Poland Denies Deal with British PM to Limit Migrant Benefits in UK

Poland's Foreign Minister Witold Waszczykowski during an interview with Reuters in Warsaw, Poland on December 30, 2015. The Foreign Ministry on Monday denied the interpretation by Reuters of Waszczykowski's claims that it is close to a deal with Britain to limit EU migrant benefits in the UK. Reuters/Kacper Pempel

Poland has rejected reports that it could strike a deal with Britain over a previously off-limits aspect of Prime Minister David Cameron's EU membership renegotiation.

Cameron is seeking support from other European leaders for a raft of proposed reforms, including a controversial proposal to limit access to benefits for EU migrants who come to Britain. This would allow him to campaign for Britain to remain in the union in the country's forthcoming membership referendum.

Alhough Poland has been critical of the plan in the past, this weekend Foreign Minister Witold Waszczykowski told Reuters that his government might be willing to further discuss the proposals if Britain offered significant help for its push to increase the number of NATO troops on Polish soil.

The Polish government wants to secure a good deal at a NATO summit to be held in the capital Warsaw in July, Reuters reported. "Britain could offer something to Poland in terms of international security," Waszczykowski said. "Britain could support our expectations related to an allied military presence on Polish territory."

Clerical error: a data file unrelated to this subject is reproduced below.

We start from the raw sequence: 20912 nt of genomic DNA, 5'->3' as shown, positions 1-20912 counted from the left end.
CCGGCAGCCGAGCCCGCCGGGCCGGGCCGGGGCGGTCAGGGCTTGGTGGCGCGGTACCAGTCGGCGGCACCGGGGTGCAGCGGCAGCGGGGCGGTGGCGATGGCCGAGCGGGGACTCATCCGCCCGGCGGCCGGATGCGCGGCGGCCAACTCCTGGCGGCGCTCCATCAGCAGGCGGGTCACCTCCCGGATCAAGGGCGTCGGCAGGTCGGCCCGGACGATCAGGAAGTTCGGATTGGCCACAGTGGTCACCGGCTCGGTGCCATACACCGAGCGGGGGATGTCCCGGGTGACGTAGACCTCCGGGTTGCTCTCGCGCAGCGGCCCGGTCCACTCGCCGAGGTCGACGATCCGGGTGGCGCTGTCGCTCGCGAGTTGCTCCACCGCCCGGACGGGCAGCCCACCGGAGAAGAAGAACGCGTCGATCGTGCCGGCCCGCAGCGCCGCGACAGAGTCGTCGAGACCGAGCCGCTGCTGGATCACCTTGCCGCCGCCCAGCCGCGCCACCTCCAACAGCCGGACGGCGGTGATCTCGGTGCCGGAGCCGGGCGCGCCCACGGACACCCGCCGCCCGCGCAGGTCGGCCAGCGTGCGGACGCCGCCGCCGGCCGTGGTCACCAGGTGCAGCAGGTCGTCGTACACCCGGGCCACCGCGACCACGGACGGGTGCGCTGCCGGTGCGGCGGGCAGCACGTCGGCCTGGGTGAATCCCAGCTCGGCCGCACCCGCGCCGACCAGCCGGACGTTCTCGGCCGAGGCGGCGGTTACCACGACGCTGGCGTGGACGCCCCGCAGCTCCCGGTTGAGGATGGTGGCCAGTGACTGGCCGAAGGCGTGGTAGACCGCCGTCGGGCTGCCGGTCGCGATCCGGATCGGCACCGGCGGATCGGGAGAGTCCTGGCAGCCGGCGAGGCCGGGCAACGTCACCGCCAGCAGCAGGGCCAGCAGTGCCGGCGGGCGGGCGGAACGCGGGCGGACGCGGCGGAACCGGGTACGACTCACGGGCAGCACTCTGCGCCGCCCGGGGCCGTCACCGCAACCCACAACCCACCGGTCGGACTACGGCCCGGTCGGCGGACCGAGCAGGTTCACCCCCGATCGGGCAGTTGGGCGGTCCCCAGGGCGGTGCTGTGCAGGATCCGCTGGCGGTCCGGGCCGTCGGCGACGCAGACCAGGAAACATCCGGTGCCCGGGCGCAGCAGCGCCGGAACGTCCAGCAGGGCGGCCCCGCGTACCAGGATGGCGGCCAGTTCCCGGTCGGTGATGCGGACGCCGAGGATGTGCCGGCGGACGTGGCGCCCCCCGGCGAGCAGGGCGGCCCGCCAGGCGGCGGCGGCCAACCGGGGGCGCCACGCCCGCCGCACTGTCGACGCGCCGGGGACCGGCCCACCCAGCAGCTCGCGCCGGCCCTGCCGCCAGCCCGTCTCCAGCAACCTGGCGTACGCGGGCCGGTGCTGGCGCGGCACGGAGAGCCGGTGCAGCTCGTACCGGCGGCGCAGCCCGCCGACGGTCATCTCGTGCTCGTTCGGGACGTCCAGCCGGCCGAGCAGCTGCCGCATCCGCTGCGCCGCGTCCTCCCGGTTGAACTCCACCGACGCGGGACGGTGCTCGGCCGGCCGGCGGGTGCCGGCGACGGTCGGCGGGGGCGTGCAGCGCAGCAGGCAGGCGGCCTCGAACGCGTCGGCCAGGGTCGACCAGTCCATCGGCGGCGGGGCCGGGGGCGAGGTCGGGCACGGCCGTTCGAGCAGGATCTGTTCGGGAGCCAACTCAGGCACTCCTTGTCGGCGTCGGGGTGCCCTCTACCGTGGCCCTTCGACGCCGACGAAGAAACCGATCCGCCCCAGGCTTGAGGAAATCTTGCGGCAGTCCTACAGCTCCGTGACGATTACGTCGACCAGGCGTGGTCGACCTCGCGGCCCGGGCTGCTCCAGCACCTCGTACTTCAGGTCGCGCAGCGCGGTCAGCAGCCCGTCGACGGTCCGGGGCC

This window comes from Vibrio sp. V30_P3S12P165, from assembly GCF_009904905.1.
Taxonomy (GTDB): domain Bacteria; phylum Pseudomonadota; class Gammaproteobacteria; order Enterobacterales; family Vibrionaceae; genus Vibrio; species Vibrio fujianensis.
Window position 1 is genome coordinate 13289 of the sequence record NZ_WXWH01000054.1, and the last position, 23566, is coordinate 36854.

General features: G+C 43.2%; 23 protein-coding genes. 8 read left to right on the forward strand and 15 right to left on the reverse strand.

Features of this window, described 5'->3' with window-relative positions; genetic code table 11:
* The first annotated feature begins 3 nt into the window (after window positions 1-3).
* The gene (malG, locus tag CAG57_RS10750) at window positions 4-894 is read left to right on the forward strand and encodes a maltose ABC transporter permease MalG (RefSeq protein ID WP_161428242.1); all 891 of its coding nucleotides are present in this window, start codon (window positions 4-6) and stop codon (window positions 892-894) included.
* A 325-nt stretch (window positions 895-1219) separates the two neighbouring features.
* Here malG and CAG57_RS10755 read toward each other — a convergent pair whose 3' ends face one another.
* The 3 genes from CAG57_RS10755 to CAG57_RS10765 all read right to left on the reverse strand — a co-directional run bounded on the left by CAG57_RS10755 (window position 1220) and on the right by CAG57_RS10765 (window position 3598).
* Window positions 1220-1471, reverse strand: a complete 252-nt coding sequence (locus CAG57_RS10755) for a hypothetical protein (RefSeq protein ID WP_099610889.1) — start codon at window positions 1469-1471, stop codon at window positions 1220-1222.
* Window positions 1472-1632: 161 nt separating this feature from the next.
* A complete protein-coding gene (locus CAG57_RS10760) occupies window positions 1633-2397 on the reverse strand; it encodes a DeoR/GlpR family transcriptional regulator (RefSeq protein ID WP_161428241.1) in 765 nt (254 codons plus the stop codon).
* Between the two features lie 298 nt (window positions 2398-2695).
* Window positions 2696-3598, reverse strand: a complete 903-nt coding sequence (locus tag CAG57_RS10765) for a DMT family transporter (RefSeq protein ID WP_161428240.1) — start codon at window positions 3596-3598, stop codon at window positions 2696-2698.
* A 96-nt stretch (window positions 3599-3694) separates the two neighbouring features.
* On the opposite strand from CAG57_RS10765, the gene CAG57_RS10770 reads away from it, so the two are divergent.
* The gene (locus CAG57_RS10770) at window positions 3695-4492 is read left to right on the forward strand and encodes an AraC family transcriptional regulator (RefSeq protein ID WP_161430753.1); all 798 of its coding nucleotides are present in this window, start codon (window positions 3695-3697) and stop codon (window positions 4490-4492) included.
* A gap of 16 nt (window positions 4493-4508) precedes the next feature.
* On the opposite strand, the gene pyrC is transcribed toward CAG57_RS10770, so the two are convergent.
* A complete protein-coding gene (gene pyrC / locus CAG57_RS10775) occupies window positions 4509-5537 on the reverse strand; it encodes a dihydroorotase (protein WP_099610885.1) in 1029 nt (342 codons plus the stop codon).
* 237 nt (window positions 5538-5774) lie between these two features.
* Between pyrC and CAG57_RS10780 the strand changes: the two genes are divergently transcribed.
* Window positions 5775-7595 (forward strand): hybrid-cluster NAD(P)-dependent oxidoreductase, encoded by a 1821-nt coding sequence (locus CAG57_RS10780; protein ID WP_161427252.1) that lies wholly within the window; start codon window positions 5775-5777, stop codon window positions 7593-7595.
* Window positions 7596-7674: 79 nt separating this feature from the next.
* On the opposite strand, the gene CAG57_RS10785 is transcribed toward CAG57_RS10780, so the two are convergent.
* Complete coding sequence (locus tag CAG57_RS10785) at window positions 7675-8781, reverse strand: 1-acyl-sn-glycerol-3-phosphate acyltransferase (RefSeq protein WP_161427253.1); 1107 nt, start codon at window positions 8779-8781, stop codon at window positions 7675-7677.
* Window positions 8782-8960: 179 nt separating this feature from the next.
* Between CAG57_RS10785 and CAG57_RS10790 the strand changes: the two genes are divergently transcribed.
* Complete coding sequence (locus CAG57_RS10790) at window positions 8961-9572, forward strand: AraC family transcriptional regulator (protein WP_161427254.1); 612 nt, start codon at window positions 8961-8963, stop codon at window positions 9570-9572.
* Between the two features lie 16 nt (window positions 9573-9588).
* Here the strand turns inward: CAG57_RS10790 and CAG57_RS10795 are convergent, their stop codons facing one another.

"It would be very difficult for us to accept any discrimination," he added. "Unless Britain helped us really effectively with regard to the Polish defence ambitions at the summit in Warsaw."

But the Polish Foreign Ministry has rejected interpretations of his remarks by media outlets, including Reuters and the Daily Telegraph, saying that Waszczykowski had not meant he would be open to discrimination against EU migrants.

A statement released after the interview said: "I wish to state that that the minister emphasised twice and unequivocally that Poland would not oppose a cut in social benefits for our countrymen in the U.K. only if the U.K. government decided to lower them for all people living in the U.K."

Stephen Booth, co-director of the think tank Open Europe, tells Newsweek that the foreign minister's comments to Reuters "are basically positive, but the devil will be in the detail." The precise extent of any compromise reached on this issue will come in for detailed scrutiny in the British press.

But Booth also points out that this is a rare example of another EU state asking for help from Britain in an area where the U.K. is well-placed to offer it—in this case over NATO policy—rather than simply seeking concessions from Cameron. "It's positive that other member states are actually asking for things from Britain and the U.K. should be making more of that," he says.

Open Europe last year said that Poland, the Czech Republic and Lithuania were among countries with strong reservations about Cameron's benefits plans. The Prime Minister's other desired reforms include bolstering national parliaments, setting a target for the reduction of red tape and protecting the single market for Britain and other non-Euro countries.

Cameron has limited time to secure a mutually acceptable deal with other EU states. In December he gave his strongest hint yet that a referendum could take place this summer.